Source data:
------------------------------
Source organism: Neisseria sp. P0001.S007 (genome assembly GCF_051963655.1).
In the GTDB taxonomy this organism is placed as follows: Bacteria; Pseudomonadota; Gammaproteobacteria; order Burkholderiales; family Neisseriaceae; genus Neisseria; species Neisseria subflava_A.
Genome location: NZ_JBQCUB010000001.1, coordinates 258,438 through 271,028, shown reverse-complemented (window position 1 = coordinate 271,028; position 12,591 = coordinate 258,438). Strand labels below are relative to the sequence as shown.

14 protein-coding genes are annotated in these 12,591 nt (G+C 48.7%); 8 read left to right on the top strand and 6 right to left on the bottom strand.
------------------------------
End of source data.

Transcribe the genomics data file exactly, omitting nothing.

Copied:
Source organism: Neisseria sp. P0001.S007 (genome assembly GCF_051963655.1).
In the GTDB taxonomy this organism is placed as follows: Bacteria; Pseudomonadota; Gammaproteobacteria; order Burkholderiales; family Neisseriaceae; genus Neisseria; species Neisseria subflava_A.
Genome location: NZ_JBQCUB010000001.1, coordinates 258,438 through 271,028, shown reverse-complemented (window position 1 = coordinate 271,028; position 12,591 = coordinate 258,438). Strand labels below are relative to the sequence as shown.

14 protein-coding genes are annotated in these 12,591 nt (G+C 48.7%); 8 read left to right on the top strand and 6 right to left on the bottom strand.